Senator Brad Hoylman, ranking member of the NY State Conservation Committee, called out the Senate majority for ignoring the term 'climate change' in their Earth Day Resolution.
Speaking in the senate chambers, he implored the legislative body that "we be mindful as public policy makers of the solemn responsibility to be good stewards of our planet."
Holyman said “There is an oversight in the resolution, which I feel obligated to point out, that there is no mention of climate change. The two words 'climate change' do not appear in the resolution.”
“It has to be [an oversight]. This is Earth Day, not Flat Earth Day. And the science, Mr. president, is clear.”
Holyman cited scientific facts drawn from reports from the International Panel on Climate Change and cited by the NY City panel on Climate Change: rising temperatures, increasing precipitation, heat waves, extreme weather, sea level rise, and flooding of New York City, the most densely populated city on Earth.
“We should be mindful of the economic impact of climate change. With extreme weather events predicted to increase, we have to be prepared for economic impacts including infrastructure damage, rebuilding costs. The direct costs of Superstorm Sandy alone was $71.4 Billion,” he said.
“We are dooming our children’s future unless we act now.”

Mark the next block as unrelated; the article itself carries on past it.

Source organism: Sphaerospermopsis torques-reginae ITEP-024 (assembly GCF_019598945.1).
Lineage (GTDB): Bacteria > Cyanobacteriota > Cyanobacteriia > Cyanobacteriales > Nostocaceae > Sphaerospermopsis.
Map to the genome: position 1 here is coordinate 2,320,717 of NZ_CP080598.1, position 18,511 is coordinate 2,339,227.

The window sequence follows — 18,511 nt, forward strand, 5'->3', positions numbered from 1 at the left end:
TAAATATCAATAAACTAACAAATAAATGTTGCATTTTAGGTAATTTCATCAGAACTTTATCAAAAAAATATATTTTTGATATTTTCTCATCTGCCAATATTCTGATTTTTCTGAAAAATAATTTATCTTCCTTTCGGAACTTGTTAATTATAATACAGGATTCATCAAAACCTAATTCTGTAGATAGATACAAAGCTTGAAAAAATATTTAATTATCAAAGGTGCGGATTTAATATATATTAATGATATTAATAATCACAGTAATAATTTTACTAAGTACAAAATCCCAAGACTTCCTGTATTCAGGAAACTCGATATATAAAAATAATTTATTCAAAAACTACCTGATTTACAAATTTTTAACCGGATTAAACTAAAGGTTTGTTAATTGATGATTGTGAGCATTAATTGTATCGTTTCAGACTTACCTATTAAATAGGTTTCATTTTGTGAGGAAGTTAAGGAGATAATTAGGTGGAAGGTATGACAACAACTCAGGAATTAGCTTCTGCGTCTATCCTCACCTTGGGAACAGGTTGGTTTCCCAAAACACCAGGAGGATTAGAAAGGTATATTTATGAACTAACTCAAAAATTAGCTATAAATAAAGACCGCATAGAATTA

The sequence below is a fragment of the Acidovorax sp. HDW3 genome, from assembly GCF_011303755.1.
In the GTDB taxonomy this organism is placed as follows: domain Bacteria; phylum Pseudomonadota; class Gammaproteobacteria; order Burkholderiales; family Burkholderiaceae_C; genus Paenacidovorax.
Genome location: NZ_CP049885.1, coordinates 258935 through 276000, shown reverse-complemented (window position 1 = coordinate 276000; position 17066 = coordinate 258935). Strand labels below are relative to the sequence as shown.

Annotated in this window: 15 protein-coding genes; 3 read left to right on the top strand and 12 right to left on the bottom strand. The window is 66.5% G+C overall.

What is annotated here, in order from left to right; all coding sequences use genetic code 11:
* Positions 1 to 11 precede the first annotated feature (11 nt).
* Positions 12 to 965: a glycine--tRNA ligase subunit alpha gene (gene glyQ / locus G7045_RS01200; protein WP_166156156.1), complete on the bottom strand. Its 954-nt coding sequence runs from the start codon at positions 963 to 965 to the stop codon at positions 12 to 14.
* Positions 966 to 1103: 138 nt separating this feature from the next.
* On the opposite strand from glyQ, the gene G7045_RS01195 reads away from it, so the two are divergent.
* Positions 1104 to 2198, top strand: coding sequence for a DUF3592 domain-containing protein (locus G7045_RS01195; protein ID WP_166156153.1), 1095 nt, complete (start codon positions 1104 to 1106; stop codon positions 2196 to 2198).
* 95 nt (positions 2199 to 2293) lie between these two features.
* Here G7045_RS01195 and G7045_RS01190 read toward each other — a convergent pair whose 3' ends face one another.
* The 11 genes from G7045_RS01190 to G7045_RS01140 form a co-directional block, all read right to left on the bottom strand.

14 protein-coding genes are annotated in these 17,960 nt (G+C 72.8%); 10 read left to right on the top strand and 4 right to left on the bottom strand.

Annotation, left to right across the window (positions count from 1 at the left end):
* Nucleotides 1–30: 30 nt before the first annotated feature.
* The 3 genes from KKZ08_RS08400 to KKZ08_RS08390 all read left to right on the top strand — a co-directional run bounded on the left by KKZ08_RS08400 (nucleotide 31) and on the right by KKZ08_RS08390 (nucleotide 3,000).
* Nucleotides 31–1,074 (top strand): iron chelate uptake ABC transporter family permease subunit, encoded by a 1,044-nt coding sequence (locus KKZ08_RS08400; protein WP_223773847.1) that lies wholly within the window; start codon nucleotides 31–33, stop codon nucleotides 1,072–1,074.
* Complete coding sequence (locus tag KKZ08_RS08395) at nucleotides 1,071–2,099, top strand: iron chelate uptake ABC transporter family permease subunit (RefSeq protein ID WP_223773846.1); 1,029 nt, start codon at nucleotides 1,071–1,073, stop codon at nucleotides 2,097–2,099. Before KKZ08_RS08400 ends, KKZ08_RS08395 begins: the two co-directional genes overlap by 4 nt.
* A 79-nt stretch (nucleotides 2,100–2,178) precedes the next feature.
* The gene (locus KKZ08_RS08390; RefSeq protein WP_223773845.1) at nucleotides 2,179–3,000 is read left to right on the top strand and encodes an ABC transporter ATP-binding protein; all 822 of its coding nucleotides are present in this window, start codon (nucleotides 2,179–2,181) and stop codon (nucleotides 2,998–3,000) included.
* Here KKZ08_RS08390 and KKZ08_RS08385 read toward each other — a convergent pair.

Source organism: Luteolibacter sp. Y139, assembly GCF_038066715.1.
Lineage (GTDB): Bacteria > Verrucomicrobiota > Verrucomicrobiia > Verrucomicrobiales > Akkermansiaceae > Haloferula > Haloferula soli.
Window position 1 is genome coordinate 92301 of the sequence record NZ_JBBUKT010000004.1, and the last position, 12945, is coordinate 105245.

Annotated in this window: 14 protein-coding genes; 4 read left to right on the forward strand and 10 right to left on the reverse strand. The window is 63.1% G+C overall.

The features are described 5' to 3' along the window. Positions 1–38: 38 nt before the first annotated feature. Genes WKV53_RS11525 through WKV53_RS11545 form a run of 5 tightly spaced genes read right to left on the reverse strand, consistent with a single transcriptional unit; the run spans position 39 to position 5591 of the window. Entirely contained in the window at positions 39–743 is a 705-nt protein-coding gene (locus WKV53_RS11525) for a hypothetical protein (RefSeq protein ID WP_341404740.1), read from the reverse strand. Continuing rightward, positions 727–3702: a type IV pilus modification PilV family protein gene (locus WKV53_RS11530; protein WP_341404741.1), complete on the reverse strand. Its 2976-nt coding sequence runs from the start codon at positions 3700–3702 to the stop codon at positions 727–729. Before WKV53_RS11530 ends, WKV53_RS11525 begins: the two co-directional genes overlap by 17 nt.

“Now the Peoples Climate March … 350,000 people attended it. It was in my district less than a year ago, but what have we done to address it?"
"Where is NY State’s Climate Action Plan? Who’s in charge of Climate Change in NY State? Can you name that person? I can’t.”
Hoylman concluded, “Mr. President, I support this [Earth Day] Resolution, but urge my colleagues, as we move forward in this legislative session, to take decisive steps to reverse global warming and climate change."
Senator Hoylman's full testimony delivered in the senate chambers can be viewed in a video here.
The Earth Day Resolution passed by the Senate GOP majority omitted the phrase “climate change” because some legislators objected to the words, according to a Capital New York report.
Republican Senator John DeFrancisco said it was a "politically correct term" and cast doubt on the notion the Earth was warming because his city saw record cold this winter.
“It was global warming a few years ago, and I can attest, being from Syracuse, New York, that the globe wasn't warming around Syracuse this winter. So by putting a label to good environmental practices is a very risky thing and that's why [climate change] was not put in this resolution,” DeFrancisco said.
|Buffalo News editorial cartoon by Pulitzer-Prize Winner Adam Zyglis|
Senator DeFrancisco is ignorant of the fact that global warming is not simply evaluated by determining the temperature in his home district of Syracuse NY.
Global warming is assessed by measuring temperatures at numerous locations on land around the world as well as in the oceans that make up more than 70 percent of Earth’s surface. Measurements are made over time and the global average temperature is determined.
So, while it was brutally cold this winter in Syracuse, across NY state and elsewhere in the Eastern U.S., most all other regions on land and in oceans around planet Earth showed above average warming according to the National Oceanic and Atmospheric Administration. Results of NOAA's global temperature analysis are displayed on world maps for the months of January (click here) and February (below).